A fractal is a geometric construction that is self-similar at different scales. In other words, a fractal shape will look almost, or even exactly, the same no matter what size it is viewed at. If you search for fractals, you will see examples in art, nature, even in vegetables.
It remains, however, an unintuitive concept. But let us look at a famous example of a fractal: the Sierpinski Triangle.
There are various ways to construct the Sierpinski Triangle. The first step in the geometric construction, for example, involves splitting a triangle up into four other triangles and removing the middle one. Then split each sub-triangle into four more triangles and remove each of the middle ones, and so on.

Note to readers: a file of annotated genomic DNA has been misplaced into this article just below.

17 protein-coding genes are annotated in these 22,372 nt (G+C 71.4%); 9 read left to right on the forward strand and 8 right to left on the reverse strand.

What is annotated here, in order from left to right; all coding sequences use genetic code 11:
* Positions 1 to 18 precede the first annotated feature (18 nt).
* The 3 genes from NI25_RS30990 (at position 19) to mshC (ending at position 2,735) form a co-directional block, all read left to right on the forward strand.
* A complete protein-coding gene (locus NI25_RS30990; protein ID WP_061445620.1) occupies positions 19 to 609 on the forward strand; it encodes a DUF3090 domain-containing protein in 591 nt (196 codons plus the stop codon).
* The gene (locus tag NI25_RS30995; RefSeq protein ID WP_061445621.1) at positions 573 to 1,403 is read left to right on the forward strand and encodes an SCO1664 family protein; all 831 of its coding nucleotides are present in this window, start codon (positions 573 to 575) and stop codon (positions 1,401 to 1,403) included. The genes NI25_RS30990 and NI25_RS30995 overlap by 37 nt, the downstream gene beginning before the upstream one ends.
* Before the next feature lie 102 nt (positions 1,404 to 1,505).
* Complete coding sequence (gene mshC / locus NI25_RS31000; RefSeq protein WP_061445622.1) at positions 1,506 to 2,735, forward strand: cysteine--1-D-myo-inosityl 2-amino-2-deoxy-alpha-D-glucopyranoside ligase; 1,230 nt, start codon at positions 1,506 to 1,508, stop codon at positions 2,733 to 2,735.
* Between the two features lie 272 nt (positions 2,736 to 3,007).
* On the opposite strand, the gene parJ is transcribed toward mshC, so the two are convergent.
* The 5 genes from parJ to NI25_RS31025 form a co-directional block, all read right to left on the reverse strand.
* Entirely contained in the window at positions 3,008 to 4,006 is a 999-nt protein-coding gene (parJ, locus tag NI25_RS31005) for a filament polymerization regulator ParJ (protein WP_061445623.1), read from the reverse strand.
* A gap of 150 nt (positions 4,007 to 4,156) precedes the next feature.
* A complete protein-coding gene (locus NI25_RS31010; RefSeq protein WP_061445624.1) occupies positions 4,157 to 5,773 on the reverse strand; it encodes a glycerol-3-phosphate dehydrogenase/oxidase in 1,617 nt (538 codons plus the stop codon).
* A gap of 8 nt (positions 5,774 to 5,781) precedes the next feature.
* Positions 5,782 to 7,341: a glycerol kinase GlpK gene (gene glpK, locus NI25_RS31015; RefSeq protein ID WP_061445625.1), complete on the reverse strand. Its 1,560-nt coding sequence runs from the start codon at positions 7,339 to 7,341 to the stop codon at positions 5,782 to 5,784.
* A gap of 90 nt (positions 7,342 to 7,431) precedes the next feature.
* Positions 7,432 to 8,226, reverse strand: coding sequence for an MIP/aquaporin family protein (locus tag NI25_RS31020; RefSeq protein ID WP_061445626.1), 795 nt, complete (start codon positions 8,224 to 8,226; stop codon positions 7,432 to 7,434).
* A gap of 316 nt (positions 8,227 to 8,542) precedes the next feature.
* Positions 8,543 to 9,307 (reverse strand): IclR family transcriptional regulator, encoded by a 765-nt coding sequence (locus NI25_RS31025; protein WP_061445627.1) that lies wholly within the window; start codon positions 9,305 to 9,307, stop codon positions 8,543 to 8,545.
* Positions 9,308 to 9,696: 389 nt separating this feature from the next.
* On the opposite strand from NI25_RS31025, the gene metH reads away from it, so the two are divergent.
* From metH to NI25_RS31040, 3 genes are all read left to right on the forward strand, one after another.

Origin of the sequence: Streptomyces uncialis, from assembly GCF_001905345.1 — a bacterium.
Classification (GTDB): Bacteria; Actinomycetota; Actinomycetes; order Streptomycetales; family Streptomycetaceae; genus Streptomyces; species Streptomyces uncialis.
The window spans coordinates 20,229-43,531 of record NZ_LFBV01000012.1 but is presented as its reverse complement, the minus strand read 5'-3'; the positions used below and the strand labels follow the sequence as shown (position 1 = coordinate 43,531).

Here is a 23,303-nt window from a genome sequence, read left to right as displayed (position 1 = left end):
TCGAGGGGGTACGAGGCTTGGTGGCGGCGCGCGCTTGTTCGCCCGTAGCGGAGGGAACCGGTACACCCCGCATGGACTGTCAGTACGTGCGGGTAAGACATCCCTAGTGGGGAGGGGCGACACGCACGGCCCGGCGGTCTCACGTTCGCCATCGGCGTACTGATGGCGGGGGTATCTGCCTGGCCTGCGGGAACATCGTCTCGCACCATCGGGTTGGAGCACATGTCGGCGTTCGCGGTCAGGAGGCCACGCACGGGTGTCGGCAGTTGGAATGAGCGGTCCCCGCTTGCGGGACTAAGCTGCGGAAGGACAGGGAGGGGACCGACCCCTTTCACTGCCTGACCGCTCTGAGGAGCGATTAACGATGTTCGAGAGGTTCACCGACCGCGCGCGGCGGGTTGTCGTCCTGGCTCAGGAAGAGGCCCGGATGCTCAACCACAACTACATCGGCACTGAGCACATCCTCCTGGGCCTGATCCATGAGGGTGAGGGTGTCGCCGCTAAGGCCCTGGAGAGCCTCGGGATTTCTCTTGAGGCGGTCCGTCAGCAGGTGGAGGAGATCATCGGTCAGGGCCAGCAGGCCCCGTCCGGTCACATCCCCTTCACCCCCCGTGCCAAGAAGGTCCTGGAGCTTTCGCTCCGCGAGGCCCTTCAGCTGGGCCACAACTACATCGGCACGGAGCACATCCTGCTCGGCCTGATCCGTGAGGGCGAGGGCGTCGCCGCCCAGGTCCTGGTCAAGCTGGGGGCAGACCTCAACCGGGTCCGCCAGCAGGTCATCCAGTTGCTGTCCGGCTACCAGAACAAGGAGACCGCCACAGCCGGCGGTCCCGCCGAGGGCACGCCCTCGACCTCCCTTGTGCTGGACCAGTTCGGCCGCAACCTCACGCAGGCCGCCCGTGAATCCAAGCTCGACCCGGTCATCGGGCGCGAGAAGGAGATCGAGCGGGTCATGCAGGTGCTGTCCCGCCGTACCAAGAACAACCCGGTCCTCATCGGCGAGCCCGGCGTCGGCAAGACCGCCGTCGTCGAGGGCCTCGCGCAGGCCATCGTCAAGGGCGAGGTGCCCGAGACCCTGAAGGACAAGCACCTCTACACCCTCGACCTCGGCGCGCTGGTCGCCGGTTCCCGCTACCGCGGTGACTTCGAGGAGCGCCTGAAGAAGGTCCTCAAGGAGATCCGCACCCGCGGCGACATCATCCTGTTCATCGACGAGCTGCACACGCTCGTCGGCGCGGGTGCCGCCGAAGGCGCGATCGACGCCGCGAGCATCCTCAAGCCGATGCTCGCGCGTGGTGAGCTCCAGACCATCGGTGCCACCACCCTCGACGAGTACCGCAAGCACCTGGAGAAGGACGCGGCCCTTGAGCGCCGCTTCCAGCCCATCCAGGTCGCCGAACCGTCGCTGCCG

The area of a Sierpinski triangle is zero because the area remaining after each iteration is clearly 3/4 of the area from the previous iteration, and an infinite number of iterations results in zero!
When we look at the finished Sierpinski Triangle, we can zoom in on any of these three sub-triangles, and it will look exactly like the entire Sierpinski Triangle itself. In fact, we can zoom in to any depth we would like, and always find an exact replica of the Sierpinski Triangle.
What is the significance of fractals? They have numerous implications in mathematics and topography, as well as in computer graphics applications. But mostly they serve as a conversation starter at cocktail parties!
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